US Army Training Center Fort Ord - Yearbook (Fort Ord, CA)

 - Class of 1967

Page 1 of 352

 

US Army Training Center Fort Ord - Yearbook (Fort Ord, CA) online yearbook collection, 1967 Edition, Cover
Cover



Page 6, 1967 Edition, US Army Training Center Fort Ord - Yearbook (Fort Ord, CA) online yearbook collectionPage 7, 1967 Edition, US Army Training Center Fort Ord - Yearbook (Fort Ord, CA) online yearbook collection
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Page 10, 1967 Edition, US Army Training Center Fort Ord - Yearbook (Fort Ord, CA) online yearbook collectionPage 11, 1967 Edition, US Army Training Center Fort Ord - Yearbook (Fort Ord, CA) online yearbook collection
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Page 14, 1967 Edition, US Army Training Center Fort Ord - Yearbook (Fort Ord, CA) online yearbook collectionPage 15, 1967 Edition, US Army Training Center Fort Ord - Yearbook (Fort Ord, CA) online yearbook collection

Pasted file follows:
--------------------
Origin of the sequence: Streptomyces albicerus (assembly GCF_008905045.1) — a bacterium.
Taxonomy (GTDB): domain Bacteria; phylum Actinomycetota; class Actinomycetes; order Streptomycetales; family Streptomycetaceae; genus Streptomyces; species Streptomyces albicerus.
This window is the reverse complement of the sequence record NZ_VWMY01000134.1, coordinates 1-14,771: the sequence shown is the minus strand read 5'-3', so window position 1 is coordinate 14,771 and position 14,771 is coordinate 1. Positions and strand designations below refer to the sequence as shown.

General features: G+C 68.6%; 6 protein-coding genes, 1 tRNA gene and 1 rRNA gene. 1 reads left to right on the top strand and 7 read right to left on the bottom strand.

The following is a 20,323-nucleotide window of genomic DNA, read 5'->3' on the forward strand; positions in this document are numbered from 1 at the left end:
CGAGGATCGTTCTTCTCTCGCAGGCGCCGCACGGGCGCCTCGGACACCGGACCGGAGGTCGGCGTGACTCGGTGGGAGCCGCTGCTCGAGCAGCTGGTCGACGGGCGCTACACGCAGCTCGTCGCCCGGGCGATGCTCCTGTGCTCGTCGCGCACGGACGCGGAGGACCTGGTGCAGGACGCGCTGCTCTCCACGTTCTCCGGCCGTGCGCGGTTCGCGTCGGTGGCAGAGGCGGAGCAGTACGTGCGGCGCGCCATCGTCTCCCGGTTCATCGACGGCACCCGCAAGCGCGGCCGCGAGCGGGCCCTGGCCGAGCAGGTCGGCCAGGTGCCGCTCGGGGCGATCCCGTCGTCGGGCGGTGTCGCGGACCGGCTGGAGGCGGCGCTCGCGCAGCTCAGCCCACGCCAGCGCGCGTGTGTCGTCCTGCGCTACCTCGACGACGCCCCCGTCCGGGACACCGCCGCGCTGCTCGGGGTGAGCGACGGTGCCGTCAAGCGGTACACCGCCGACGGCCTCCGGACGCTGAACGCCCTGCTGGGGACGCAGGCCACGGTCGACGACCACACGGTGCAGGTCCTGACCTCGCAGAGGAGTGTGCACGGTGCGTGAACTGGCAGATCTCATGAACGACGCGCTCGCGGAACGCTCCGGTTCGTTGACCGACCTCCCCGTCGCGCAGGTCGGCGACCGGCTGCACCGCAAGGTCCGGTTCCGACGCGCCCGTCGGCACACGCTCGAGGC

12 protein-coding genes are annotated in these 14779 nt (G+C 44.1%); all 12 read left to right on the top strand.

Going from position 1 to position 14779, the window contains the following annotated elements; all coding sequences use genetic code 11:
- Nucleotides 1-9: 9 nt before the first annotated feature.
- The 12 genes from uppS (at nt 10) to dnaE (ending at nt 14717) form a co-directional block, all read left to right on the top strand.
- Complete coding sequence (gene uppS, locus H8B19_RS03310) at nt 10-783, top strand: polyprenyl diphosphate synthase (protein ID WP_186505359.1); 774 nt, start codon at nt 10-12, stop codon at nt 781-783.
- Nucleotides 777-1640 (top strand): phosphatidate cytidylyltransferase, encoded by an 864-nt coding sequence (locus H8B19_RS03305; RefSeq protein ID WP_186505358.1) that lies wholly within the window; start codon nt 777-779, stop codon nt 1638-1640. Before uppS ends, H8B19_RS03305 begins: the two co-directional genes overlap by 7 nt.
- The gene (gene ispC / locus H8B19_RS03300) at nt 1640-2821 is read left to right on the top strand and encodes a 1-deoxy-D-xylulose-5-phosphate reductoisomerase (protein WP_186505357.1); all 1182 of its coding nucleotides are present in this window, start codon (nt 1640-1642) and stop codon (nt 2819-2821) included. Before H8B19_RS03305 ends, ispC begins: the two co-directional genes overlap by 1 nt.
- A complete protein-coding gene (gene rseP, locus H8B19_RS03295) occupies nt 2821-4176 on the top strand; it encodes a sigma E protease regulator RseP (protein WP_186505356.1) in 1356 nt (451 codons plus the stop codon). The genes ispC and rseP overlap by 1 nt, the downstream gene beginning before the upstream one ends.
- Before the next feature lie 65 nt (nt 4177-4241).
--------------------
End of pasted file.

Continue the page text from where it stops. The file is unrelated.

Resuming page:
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Page 8, 1967 Edition, US Army Training Center Fort Ord - Yearbook (Fort Ord, CA) online yearbook collectionPage 9, 1967 Edition, US Army Training Center Fort Ord - Yearbook (Fort Ord, CA) online yearbook collection
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Page 12, 1967 Edition, US Army Training Center Fort Ord - Yearbook (Fort Ord, CA) online yearbook collectionPage 13, 1967 Edition, US Army Training Center Fort Ord - Yearbook (Fort Ord, CA) online yearbook collection
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Page 16, 1967 Edition, US Army Training Center Fort Ord - Yearbook (Fort Ord, CA) online yearbook collectionPage 17, 1967 Edition, US Army Training Center Fort Ord - Yearbook (Fort Ord, CA) online yearbook collection
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Text from Pages 1 - 352 of the 1967 volume: